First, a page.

"The security situation in Libya remains unpredictable and unstable. The Libyan government has not been able to adequately build its military and police forces and improve security following the 2011 revolution. Many military-grade weapons remain in the hands of private individuals, including antiaircraft weapons that may be used against civilian aviation. ...
"In addition to the threat of crime, various groups have called for attacks against U.S. citizens and U.S. interests in Libya. Extremist groups in Libya have made several specific threats this year against U.S. government officials, citizens, and interests in Libya. Because of the presumption that foreigners, especially U.S. citizens, in Libya may be associated with the U.S. government or U.S. NGOs, travelers should be aware that they may be targeted for kidnapping, violent attacks, or death.
"U.S. citizens currently in Libya should exercise extreme caution and depart immediately."
The new travel warning comes more than a week after renewed violence broke out in the capital city of Tripoli in what has been described as the worst violence since the 2011 revolution that deposed dictator Muammar Gadhafi.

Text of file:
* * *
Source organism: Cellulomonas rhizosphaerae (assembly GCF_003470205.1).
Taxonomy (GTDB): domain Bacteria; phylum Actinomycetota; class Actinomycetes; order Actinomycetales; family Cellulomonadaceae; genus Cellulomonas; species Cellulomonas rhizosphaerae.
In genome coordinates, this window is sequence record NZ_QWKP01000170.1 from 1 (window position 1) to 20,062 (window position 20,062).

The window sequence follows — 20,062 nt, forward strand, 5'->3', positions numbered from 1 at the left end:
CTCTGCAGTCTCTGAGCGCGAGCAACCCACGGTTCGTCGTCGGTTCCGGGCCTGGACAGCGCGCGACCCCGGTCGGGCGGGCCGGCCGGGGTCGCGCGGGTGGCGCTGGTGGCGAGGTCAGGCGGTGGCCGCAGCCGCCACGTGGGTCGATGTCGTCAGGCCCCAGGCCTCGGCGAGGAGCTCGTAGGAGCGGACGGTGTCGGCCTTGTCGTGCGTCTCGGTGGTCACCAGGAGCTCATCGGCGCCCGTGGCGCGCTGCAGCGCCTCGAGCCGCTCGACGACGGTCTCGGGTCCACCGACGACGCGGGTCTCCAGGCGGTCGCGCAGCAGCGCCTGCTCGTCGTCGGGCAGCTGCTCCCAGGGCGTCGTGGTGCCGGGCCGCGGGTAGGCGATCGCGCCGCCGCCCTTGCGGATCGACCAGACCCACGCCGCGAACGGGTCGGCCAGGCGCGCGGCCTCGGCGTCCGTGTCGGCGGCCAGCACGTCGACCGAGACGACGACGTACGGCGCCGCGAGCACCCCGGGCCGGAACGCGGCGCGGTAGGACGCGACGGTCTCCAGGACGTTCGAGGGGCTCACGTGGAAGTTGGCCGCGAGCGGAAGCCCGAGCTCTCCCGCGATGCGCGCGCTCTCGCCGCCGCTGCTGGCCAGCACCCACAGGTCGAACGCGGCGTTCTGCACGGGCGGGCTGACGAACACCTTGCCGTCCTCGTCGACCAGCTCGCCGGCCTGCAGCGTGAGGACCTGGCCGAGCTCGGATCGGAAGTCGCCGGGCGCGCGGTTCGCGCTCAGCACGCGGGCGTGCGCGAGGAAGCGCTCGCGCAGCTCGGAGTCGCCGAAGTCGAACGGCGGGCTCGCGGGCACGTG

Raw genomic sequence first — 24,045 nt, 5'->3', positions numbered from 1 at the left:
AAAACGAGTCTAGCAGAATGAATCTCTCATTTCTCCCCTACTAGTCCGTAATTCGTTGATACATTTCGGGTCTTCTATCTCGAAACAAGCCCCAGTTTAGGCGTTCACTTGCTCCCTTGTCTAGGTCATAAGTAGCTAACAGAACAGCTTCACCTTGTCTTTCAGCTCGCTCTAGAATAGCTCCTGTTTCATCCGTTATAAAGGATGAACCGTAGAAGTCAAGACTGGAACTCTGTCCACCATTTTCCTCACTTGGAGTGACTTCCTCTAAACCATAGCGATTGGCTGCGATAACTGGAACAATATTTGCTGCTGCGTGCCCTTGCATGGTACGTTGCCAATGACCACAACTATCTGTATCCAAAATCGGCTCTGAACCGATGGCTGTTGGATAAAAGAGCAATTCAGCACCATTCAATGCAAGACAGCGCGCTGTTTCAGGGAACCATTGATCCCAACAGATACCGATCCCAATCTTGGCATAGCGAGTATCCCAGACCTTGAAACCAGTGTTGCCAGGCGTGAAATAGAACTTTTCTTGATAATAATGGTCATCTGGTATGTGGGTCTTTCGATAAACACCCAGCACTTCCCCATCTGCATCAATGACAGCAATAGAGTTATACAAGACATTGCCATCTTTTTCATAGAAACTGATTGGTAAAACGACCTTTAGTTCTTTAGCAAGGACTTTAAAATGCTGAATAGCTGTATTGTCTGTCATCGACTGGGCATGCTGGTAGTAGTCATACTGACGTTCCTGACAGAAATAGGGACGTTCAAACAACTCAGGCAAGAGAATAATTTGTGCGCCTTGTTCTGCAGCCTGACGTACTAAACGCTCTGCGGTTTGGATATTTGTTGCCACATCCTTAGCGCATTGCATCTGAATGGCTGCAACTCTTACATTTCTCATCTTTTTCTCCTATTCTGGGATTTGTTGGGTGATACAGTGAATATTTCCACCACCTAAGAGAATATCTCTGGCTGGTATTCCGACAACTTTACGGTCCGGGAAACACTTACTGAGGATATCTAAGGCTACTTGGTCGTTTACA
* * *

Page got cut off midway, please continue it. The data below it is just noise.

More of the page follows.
U.S. officials continue to monitor the situation in Libya as they weigh whether to issue an ordered departure for embassy personnel. State Department spokesperson Jen Psaki said Tuesday "we continue to review the situation and address Embassy security needs, but I don't have any announcements to make."
In order to prepare for the possibility of an embassy evacuation, the U.S. has pre-positioned military assets. A U.S. warship has been deployed to the region "to protect U.S. personnel and facilities in U.S. installations in North Africa," Psaki acknowledged. In addition, "a special purpose Marine Air-Guard task force crisis response" group based at a naval air station in Sicily is prepared to respond "in the event these resources are needed in the future."
The Marine Air-Ground Task Force Crisis Response Team was stood up after the 2012 attack on U.S. Consulate Benghazi.
2014: The Year in Music [PHOTOS]